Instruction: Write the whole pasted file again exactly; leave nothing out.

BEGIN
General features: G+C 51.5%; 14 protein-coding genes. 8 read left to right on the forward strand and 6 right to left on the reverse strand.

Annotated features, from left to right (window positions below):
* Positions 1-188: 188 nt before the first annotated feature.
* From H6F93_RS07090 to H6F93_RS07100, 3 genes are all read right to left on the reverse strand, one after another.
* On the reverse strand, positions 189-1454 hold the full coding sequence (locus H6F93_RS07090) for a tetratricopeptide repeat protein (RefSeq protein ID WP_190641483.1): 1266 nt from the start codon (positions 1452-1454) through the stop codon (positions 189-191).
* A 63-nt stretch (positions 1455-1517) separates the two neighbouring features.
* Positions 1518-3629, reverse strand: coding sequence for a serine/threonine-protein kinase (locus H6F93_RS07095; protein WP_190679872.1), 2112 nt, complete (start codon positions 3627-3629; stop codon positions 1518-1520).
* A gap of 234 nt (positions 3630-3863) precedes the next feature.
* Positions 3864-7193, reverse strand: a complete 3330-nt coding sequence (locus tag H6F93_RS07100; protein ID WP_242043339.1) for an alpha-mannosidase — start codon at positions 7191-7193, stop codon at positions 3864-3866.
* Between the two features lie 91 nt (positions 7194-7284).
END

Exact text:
General features: G+C 51.5%; 14 protein-coding genes. 8 read left to right on the forward strand and 6 right to left on the reverse strand.

Annotated features, from left to right (window positions below):
* Positions 1-188: 188 nt before the first annotated feature.
* From H6F93_RS07090 to H6F93_RS07100, 3 genes are all read right to left on the reverse strand, one after another.
* On the reverse strand, positions 189-1454 hold the full coding sequence (locus H6F93_RS07090) for a tetratricopeptide repeat protein (RefSeq protein ID WP_190641483.1): 1266 nt from the start codon (positions 1452-1454) through the stop codon (positions 189-191).
* A 63-nt stretch (positions 1455-1517) separates the two neighbouring features.
* Positions 1518-3629, reverse strand: coding sequence for a serine/threonine-protein kinase (locus H6F93_RS07095; protein WP_190679872.1), 2112 nt, complete (start codon positions 3627-3629; stop codon positions 1518-1520).
* A gap of 234 nt (positions 3630-3863) precedes the next feature.
* Positions 3864-7193, reverse strand: a complete 3330-nt coding sequence (locus tag H6F93_RS07100; protein ID WP_242043339.1) for an alpha-mannosidase — start codon at positions 7191-7193, stop codon at positions 3864-3866.
* Between the two features lie 91 nt (positions 7194-7284).